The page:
A man called into the show and asked what he should say to a friend whose wife was suffering from dementia and no longer recognized him. Robertson responded:
“This is a terribly hard thing. I hate Alzheimer’s. It is one of the most awful things, because here’s the loved one — this is the woman or man that you have loved for 20, 30, 40 years, and suddenly that person is gone…I know it sounds cruel, but if he’s going to do something, he should divorce her and start all over again, but to make sure she has custodial care, somebody looking after her.”
This response does not sit well in a country where 5.4 million Americans live with the devastating disease, who are cared for by nearly 15 million friends and family members, according to the Alzheimer’s Association.
When the show’s co-anchor mentions questions if Robertson’s views are consistent with marriage vows, he responds that Alzheimer’s is “a kind of death.”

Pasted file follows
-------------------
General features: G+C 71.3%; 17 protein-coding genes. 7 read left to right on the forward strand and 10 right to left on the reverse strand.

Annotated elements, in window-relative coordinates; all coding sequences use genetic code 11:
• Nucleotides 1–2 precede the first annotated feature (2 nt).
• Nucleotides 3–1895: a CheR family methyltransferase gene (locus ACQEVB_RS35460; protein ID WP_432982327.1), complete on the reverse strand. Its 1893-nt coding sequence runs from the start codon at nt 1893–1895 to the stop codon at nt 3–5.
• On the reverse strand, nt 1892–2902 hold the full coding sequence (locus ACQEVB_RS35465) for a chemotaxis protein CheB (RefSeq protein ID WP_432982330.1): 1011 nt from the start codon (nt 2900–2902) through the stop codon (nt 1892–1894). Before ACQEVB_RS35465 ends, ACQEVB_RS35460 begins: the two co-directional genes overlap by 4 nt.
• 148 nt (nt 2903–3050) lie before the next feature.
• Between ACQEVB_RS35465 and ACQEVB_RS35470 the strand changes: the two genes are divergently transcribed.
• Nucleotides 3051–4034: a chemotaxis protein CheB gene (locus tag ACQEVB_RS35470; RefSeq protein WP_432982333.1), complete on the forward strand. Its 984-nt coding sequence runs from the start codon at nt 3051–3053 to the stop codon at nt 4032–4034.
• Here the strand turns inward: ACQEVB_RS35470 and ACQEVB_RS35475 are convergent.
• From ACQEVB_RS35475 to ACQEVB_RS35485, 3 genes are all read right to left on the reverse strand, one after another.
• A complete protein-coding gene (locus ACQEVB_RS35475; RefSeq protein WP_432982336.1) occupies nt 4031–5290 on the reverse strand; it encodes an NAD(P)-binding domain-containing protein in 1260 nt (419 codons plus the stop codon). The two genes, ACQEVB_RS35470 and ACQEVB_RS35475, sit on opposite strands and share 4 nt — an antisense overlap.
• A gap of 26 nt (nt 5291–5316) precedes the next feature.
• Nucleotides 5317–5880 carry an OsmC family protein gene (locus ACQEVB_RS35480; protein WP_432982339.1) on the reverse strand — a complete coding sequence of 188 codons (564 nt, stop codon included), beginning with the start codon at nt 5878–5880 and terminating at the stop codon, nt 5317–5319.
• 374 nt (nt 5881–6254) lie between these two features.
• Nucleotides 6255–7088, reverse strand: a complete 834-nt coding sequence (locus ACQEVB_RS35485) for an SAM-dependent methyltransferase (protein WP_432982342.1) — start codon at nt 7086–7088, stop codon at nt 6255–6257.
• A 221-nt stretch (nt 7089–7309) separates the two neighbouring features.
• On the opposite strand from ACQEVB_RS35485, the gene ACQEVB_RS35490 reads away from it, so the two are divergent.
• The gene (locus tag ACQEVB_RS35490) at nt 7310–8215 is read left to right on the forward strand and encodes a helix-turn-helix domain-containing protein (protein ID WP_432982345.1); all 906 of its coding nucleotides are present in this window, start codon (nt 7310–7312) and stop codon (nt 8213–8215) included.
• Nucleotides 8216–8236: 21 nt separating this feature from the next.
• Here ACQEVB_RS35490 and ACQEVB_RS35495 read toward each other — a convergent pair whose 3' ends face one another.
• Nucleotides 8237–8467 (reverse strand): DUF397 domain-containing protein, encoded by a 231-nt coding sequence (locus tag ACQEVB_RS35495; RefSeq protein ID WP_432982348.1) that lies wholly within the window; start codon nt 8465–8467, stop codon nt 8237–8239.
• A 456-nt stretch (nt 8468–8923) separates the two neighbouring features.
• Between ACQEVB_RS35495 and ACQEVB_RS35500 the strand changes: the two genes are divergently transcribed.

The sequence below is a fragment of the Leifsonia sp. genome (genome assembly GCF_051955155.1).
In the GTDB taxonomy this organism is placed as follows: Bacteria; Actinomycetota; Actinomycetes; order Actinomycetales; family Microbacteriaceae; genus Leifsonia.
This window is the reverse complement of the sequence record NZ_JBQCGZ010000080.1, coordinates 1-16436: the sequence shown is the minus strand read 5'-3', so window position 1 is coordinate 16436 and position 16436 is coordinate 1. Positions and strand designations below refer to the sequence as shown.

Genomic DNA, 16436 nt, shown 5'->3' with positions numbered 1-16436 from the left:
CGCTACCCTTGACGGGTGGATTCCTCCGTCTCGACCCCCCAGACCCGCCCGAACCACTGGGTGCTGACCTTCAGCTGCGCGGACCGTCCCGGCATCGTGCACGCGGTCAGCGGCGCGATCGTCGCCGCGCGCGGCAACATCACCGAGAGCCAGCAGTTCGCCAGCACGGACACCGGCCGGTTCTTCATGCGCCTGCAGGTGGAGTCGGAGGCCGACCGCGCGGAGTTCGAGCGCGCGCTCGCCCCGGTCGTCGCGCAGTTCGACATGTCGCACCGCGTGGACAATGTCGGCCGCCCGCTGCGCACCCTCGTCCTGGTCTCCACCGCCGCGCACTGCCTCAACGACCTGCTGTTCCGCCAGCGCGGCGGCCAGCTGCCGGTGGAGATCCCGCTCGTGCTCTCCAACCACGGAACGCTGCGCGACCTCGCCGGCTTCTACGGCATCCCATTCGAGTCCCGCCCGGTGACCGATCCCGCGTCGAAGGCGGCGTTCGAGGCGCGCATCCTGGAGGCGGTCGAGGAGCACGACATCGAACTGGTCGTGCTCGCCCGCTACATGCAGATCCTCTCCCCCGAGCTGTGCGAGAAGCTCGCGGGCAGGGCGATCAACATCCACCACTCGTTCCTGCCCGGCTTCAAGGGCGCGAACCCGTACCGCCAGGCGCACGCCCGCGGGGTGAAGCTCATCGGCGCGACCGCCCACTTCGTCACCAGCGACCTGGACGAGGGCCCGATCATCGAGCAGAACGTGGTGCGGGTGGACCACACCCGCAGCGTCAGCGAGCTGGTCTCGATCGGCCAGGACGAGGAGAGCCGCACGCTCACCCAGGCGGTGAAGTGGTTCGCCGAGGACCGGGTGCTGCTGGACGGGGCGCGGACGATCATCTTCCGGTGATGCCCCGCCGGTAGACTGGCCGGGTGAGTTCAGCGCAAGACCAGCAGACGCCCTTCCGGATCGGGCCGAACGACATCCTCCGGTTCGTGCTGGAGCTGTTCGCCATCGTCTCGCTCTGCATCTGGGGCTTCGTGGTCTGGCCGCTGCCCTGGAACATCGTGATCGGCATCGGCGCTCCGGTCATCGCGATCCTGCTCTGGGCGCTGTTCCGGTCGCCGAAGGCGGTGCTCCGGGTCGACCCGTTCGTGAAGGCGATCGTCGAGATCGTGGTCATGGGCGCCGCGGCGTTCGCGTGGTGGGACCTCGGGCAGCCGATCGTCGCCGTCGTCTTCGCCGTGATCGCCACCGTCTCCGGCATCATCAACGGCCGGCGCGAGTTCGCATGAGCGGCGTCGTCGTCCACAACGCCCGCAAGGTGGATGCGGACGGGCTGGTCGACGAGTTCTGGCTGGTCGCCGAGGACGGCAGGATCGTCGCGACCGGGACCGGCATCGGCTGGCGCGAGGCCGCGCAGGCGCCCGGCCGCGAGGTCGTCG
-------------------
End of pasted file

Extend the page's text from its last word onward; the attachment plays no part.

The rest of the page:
“The wife’s body does not belong to her alone but also to her husband. In the same way, the husband’s body does not belong to him alone but also to his wife. You can’t quit your own body with Alzheimer’s, so you shouldn’t quit your husband’s or wife’s body either.”
To this Christian, “I do” is just as powerful as “in sickness and in health.”
CatholicMatchers, what do you think?